Gathering takes aim at high HIV rates among world's Indigenous population
Stakeholders from 14 countries converge in Ottawa for 3-day symposium
Front-line workers from around the world are gathering in Ottawa to discuss ways to curb high rates of HIV, tuberculosis and hepatitis C within Indigenous communities.
Hosted by the Canadian Aboriginal AIDS Network, a special symposium is bringing together Indigenous health experts from 14 countries to share strategies in hopes of creating an international framework for dealing with illnesses including HIV.
We want to change policy. We want people to hear us.- Marama Mullen, International Indigenous Working Group on HIV and AIDS
The goal is "to recommend to governments what best practices and what promising practices that have been successful within our Indigenous communities around the world," said Ken Clement, executive director of the Canadian Aboriginal AIDS Network.
After three days of discussion, stakeholders at the meeting hope to create a working document they can present to international bodies such as the United Nations and the World Health Organization — and to the governments of their own countries — to advocate for better access to health resources and programming in Indigenous communities.
While HIV infection rates are falling in many countries around the world, they remain higher among many Indigenous populations. In Canada, HIV rates are 2.7 times higher among Indigenous people than non-Indigenous people.
Trevor Stratton, originally from Mississaugas of the New Credit First Nation in southern Ontario, believes Indigenous people need a greater voice at the international level in order to combat rising infections of HIV, tuberculosis and hepatitis C.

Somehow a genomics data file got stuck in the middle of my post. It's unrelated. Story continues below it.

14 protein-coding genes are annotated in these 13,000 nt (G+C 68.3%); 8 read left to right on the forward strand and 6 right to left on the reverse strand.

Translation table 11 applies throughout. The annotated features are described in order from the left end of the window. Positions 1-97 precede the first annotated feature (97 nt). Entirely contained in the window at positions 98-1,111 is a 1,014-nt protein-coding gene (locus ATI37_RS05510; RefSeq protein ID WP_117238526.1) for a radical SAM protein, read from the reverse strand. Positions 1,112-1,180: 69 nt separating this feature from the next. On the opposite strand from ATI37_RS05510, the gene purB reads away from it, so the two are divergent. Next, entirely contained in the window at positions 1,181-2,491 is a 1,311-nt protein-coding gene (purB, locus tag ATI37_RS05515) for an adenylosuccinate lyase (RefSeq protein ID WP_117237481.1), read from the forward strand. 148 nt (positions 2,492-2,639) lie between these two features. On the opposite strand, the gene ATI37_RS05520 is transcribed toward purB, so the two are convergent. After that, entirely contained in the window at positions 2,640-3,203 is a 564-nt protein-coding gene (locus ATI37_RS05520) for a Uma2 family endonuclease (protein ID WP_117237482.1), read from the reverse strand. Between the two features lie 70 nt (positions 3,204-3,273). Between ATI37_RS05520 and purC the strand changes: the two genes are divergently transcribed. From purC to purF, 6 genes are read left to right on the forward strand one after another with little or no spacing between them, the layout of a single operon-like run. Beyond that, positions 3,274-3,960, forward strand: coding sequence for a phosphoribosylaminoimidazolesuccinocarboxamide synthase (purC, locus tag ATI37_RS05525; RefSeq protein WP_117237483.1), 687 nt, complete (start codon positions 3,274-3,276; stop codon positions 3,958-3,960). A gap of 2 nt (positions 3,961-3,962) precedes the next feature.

"If we are not at those tables, if we don't have a unified international voice for Indigenous people on this issue, then we are not included in the international policy direction and some of the tools and documents that are coming out," said Stratton, who's lived with HIV for 27 years.
"When people have control over their own health policy, they become healthier, and Indigenous peoples, almost without exception, don't have control over the laws that govern how their communities operate."
"Often we work in silos and often we're duplicating efforts in our countries, so it's a really good opportunity to kind of showcase and get synergy between our populations," said James Ward, a public health professor from Australia.
"It's not only a bond of friendship, but a respect for the work that we all do in the field of HIV," added Clement.